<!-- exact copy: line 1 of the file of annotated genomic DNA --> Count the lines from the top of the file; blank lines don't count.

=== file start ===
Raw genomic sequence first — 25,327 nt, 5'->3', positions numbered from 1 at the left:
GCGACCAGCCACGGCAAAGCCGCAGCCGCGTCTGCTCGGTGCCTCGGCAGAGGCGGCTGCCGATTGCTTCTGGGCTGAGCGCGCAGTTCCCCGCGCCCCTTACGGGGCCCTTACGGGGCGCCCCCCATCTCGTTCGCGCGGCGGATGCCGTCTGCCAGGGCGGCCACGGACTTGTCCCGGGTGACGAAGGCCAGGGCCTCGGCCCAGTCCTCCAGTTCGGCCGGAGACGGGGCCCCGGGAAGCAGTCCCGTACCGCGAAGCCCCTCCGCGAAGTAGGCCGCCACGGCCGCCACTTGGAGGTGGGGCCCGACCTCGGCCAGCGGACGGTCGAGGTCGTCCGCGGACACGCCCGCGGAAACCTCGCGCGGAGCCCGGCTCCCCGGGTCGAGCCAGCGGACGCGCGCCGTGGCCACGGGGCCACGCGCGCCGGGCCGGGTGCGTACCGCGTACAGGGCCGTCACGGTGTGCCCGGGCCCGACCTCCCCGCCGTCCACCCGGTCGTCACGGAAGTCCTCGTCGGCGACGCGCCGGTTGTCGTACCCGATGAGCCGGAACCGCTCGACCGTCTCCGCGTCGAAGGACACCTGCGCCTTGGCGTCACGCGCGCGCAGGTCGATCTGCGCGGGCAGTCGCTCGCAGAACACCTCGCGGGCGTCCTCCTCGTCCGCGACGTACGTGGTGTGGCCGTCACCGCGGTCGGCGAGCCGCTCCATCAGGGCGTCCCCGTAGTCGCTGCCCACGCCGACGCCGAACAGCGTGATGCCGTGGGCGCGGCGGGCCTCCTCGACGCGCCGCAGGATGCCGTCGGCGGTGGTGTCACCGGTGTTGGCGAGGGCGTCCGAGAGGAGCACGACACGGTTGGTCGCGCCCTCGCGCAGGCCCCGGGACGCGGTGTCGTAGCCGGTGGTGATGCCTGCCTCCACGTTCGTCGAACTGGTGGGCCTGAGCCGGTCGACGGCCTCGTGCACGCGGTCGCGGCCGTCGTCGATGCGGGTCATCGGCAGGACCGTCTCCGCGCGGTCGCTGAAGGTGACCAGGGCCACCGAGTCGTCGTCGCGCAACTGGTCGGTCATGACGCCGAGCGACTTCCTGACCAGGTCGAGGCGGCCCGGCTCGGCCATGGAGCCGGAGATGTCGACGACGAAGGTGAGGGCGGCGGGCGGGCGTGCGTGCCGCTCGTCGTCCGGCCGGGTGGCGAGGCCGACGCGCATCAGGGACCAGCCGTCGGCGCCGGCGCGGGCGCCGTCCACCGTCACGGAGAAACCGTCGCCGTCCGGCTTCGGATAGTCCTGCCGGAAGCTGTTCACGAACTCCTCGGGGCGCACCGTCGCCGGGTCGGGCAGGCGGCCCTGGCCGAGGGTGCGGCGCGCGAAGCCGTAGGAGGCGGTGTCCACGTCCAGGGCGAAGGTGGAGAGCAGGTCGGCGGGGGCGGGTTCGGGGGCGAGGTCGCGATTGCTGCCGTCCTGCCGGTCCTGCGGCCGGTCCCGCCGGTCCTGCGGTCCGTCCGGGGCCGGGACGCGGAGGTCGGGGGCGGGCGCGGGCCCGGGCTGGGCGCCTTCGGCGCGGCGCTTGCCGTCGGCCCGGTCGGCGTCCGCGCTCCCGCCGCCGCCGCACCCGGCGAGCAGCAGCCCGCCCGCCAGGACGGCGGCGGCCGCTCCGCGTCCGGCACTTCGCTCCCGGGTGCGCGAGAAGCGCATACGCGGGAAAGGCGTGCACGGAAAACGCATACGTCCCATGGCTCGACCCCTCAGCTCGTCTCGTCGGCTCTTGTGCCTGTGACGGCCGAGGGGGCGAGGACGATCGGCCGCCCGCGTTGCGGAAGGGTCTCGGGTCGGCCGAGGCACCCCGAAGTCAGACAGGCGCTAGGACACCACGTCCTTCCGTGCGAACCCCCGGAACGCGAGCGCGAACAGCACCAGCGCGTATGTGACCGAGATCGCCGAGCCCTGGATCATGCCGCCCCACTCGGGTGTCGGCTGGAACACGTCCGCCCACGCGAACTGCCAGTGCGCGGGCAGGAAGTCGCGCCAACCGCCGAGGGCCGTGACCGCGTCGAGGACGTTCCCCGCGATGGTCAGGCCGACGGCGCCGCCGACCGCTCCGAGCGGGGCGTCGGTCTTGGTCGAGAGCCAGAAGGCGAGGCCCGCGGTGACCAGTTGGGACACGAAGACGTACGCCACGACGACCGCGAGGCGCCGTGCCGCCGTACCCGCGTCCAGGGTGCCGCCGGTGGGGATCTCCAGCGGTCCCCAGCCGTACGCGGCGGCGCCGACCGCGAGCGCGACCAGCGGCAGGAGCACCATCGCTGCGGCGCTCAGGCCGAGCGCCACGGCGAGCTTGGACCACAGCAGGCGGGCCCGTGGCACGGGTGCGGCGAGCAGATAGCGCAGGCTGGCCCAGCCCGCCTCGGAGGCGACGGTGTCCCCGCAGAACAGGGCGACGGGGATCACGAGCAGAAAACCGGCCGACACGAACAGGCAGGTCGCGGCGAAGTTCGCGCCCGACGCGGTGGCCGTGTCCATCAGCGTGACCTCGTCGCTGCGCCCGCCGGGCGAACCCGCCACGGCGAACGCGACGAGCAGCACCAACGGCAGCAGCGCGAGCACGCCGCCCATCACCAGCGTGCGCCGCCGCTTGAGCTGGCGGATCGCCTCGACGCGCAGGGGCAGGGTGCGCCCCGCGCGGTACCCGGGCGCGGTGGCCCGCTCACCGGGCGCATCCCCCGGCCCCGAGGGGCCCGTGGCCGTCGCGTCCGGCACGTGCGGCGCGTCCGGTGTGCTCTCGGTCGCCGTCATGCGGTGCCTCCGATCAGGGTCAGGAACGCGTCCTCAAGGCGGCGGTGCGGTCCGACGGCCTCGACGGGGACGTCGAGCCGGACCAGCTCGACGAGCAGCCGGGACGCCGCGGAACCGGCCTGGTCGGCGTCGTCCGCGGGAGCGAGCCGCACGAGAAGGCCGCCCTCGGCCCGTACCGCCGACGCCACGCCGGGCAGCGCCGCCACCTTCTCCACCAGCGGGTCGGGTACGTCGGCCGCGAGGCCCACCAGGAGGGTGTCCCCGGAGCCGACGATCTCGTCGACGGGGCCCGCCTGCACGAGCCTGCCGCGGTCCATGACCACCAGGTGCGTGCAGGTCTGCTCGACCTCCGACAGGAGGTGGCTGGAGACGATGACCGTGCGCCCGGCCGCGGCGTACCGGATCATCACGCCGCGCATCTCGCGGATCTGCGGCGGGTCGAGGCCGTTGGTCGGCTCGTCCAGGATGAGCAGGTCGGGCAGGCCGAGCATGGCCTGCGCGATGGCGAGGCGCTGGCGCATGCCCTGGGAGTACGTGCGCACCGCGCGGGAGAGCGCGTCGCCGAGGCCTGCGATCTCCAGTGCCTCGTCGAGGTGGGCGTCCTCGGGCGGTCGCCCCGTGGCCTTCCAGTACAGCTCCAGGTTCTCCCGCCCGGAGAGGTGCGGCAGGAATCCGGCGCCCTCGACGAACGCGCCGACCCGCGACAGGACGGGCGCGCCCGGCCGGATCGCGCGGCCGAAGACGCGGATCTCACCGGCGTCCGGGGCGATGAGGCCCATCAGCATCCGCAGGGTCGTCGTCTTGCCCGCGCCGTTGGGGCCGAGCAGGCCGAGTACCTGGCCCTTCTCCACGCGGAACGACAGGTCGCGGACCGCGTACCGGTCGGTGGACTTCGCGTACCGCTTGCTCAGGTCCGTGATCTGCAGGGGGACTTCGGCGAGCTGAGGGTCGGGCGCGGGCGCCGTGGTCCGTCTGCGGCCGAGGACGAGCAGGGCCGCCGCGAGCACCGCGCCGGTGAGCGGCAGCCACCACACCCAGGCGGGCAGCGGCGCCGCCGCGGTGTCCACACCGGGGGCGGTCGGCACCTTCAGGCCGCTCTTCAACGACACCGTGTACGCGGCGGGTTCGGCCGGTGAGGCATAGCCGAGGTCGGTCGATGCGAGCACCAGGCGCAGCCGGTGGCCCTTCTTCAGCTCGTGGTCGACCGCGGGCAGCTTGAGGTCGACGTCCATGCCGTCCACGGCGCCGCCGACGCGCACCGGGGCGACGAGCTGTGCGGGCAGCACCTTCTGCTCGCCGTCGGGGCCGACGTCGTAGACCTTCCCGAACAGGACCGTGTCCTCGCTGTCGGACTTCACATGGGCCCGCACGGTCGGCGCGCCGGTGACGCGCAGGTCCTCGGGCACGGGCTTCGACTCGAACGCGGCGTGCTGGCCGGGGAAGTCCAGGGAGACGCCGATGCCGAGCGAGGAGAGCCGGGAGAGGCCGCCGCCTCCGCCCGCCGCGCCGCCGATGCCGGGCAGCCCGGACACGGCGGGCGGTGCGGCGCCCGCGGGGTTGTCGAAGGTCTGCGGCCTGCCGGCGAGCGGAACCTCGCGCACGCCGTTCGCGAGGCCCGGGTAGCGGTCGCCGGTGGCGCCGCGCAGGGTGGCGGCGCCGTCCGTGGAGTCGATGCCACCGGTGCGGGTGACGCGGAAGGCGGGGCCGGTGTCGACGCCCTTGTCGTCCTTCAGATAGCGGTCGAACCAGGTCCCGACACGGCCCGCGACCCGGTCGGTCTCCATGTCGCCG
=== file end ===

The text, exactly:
Raw genomic sequence first — 25,327 nt, 5'->3', positions numbered from 1 at the left: